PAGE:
About USC Gould
USC Gould is a top-ranked law school with a 115-year history and reputation for academic excellence. We are located on the beautiful 228-acre USC University Park Campus, just south of downtown Los Angeles.
Learn about our rigorous and interdisciplinary curriculum, our invaluable experiential learning opportunities, and the breadth and depth of our specialized areas of concentration and certificate offerings.
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Participate in an unparalleled learning experience with diversity of people and thought. Get involved in the law school community and participate in activities that enhance your studies.
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Our faculty is distinguished for its scholarship, as well as for its commitment to teaching. Our 12:1 student-to-faculty ratio creates an intimate and collegial learning environment.
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The global Trojan network of more than 10,000 law alumni and donors include recognized leaders in numerous fields who are deeply committed to supporting student and law school success.
Lecturers in Law
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Lecturer in Law
Last Updated: Friday, May 19, 2017699 Exposition Blvd. Los Angeles, CA 90089-0074 USA
Bruce Riordan is an assistant United States attorney and the special counsel to the United States Attorney for the Central District of California. In that capacity, he is the responsible for overseeing the Office’s Public Affairs and Community Outreach efforts, including its efforts in the and Consumer Protection field.
From January 2007 through August 2010, he was the chief of the Gang Division for the City Attorney of Los Angeles where he supervised the implementation and enforcement of the City 43 civil gang injunctions as well the enforcement of all criminal street gang matters in the City Attorney’s Office.
Before starting work with the City of Los Angeles in January 2007, he spent 15 years with the U.S. Department of Justice as an assistant U.S. attorney. At the U.S. Attorney’s Office, he was a deputy chief of the Terrorism and Organized Crime Section of the Office where he directed federal gang prosecutions and lead federal task forces investigating the criminal activities of the 18th Street Gang, the MS-13 Gang, the Rolling 60s Neighborhood Crips Gang, and the Mexican Mafia. In that capacity, he charged and successfully prosecuted the first federal racketeering case against a California street gang. While at the U.S. Attorney’s Office, he was cross-designated as a Los Angeles County deputy district attorney to prosecute Rolling 60s Neighborhood Crips gang members for a series of state felonies. As deputy chief of the Terrorism and Organized Crime Section, Riordan worked on and supervised matters of domestic and international terrorism and in 2004, he successfully prosecuted the nation's first federal conviction of a member of the radical domestic organization known as the Earth Liberation Front.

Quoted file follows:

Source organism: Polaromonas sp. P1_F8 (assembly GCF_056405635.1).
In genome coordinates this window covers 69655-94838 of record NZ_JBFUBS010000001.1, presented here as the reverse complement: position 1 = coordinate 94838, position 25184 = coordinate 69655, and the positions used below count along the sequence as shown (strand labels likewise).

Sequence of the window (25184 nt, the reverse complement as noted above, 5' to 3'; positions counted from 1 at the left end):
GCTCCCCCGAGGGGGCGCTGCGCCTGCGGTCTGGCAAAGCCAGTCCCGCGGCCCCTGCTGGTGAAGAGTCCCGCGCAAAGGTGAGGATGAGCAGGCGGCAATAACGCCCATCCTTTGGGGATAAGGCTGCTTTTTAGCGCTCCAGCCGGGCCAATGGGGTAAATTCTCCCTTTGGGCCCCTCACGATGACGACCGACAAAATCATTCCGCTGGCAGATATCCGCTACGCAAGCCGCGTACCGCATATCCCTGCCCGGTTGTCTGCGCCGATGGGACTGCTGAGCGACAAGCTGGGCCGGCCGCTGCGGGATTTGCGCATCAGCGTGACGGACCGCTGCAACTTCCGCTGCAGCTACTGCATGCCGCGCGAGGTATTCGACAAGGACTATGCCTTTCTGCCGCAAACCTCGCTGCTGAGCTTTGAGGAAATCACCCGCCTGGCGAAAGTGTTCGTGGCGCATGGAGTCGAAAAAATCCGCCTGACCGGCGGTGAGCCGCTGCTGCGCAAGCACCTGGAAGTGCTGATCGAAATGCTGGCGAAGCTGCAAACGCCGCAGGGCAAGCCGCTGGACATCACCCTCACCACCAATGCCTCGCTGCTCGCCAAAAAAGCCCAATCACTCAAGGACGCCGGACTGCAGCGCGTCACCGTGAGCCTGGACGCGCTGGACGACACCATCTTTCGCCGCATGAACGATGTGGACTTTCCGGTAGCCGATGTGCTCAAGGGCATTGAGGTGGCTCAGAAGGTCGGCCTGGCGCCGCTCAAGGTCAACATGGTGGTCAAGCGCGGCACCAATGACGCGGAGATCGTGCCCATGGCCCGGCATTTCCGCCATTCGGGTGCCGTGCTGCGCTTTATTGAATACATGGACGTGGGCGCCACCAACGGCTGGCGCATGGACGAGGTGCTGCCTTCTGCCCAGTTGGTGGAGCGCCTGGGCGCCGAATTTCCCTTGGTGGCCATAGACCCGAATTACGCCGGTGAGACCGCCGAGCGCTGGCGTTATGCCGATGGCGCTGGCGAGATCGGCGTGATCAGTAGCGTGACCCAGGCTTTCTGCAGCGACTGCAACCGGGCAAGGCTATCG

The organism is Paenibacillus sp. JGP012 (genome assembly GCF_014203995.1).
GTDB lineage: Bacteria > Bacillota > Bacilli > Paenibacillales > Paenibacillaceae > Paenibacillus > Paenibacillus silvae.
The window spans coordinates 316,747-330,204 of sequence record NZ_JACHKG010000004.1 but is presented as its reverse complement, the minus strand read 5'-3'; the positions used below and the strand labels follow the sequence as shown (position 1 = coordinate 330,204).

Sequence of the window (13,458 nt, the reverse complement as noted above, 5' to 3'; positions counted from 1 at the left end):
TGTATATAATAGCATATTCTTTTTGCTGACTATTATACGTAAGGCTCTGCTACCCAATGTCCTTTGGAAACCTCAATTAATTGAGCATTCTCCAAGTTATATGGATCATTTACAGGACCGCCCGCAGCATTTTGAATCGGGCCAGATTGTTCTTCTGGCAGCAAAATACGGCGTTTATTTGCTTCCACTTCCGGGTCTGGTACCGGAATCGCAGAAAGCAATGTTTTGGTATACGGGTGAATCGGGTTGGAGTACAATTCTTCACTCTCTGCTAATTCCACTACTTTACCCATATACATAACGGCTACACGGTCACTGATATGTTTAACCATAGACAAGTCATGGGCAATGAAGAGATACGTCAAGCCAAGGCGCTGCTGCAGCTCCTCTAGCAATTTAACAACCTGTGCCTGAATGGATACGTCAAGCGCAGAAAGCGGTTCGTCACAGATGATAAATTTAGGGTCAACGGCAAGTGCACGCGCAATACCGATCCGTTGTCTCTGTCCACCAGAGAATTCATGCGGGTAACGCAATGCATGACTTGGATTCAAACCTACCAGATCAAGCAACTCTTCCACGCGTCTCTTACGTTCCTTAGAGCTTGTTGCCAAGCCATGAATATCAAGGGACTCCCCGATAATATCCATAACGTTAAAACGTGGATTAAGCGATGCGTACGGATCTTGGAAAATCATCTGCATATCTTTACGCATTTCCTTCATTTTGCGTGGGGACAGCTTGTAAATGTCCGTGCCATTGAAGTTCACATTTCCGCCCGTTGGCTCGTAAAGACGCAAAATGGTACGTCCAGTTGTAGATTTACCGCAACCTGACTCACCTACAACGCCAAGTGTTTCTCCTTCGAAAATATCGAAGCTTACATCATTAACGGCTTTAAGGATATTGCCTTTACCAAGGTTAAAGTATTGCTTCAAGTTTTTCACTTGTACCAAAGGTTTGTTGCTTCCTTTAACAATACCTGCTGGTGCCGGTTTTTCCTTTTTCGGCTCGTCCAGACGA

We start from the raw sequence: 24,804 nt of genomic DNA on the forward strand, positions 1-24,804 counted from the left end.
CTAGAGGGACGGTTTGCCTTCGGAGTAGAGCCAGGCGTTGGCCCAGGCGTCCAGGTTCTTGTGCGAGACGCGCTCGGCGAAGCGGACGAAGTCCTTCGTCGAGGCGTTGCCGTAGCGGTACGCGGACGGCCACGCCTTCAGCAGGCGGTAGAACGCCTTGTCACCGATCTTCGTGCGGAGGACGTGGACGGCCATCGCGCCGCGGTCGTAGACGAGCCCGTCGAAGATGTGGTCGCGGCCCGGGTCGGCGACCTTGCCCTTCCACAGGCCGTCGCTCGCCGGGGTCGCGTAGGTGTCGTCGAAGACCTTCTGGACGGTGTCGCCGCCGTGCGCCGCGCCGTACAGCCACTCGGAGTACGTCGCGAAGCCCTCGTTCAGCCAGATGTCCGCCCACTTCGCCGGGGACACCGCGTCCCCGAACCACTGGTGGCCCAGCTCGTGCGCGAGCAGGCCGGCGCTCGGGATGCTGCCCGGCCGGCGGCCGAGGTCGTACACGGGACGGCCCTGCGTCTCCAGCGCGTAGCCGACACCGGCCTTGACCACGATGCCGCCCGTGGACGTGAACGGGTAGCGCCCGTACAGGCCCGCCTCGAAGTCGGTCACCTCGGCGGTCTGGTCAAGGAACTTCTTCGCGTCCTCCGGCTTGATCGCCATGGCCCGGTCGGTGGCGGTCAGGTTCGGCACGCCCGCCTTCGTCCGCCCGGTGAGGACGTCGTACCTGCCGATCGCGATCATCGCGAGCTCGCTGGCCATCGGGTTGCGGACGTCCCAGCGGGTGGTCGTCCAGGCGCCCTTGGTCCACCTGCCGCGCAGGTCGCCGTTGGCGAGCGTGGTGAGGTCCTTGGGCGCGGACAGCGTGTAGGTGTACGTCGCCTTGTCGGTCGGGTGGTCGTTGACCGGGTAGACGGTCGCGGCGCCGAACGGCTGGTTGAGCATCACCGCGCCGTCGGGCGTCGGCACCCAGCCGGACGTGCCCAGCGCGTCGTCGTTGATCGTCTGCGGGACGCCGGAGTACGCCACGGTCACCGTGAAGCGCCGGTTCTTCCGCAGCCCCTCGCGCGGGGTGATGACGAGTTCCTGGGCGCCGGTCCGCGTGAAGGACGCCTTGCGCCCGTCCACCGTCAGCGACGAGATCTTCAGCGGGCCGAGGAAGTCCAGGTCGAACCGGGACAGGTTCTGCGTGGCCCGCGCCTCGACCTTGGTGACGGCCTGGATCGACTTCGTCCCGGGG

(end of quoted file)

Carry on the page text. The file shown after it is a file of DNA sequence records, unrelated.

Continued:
In 2002, Riordan was awarded the “Director’s Award” by the U.S. Department of Justice for the successful prosecution and conviction, after a three month trial, of 26 members and associates of the Mexican Mafia and the 18th Street Gang for assorted federal racketeering violations including murder, attempted murder, conspiracy to murder, extortion, narcotics distribution, money laundering and weapons possession. In 2009, The California Lawyer Magazine named Riordan one of the “California Lawyers of the Year” for his work with the City of Los Angeles to reform the use of civil gang injunctions. He is also a lecturer at the USC Gould School of Law, where he teaches Trial Advocacy.
FACULTY IN THE NEWS
Heidi Rummel was quoted about the likelihood of getting a conviction in a homicide case without the victim's body. "In most homicide prosecutions, the fact the person died is not the issue," Rummel said. “In the vast majority of murder cases, proving someone was a homicide victim is relatively easy with an autopsy, but without a body, prosecutors will need to prove the case with only circumstantial evidence.”
“The Promise of a Subject-Centered Approach to Understanding Immigration Noncompliance.” Journal on Migration and Human Security 5 (2017): 285.
Abby K. Wood
“Measuring the Information Benefit of Campaign Finance Disclosure,” Southern California Law and Social Science (SoCLASS) Forum, Claremont-McKenna College, Claremont, CA.
2017 recipient of the Andrew Carnegie fellowship, Andrew Carnegie Fellows Program.